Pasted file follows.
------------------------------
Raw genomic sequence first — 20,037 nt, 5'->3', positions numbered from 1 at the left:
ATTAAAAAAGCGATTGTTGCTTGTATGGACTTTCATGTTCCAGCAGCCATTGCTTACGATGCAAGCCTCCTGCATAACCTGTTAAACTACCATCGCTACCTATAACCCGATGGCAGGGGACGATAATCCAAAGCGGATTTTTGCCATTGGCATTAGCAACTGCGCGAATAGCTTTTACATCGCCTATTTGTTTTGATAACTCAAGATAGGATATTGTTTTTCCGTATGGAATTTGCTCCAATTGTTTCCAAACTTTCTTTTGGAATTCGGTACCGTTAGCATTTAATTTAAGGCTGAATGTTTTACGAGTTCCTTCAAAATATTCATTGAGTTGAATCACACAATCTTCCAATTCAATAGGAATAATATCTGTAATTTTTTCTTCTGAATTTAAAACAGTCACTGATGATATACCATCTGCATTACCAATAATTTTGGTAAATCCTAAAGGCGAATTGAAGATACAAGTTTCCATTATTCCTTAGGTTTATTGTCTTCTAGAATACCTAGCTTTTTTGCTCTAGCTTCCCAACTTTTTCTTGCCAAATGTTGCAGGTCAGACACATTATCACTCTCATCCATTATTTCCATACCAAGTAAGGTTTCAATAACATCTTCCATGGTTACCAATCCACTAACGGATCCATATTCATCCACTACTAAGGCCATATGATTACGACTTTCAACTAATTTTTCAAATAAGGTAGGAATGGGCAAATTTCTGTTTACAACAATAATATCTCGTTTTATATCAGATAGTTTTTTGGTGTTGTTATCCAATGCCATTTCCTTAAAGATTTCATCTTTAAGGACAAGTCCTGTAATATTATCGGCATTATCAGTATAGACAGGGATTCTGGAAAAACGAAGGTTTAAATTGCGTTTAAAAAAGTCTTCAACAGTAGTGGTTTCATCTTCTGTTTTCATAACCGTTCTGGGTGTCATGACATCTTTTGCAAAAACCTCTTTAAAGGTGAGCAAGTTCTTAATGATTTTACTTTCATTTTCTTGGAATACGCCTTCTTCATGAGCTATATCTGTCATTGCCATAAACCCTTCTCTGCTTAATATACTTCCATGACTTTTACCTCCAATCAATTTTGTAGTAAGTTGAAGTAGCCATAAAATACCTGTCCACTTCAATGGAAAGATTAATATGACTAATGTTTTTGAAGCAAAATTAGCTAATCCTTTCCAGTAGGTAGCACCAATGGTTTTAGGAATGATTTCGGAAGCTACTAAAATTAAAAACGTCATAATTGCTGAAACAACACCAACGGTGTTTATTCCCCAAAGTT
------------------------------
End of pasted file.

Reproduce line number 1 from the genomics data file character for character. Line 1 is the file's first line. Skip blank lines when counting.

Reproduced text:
Raw genomic sequence first — 20,037 nt, 5'->3', positions numbered from 1 at the left: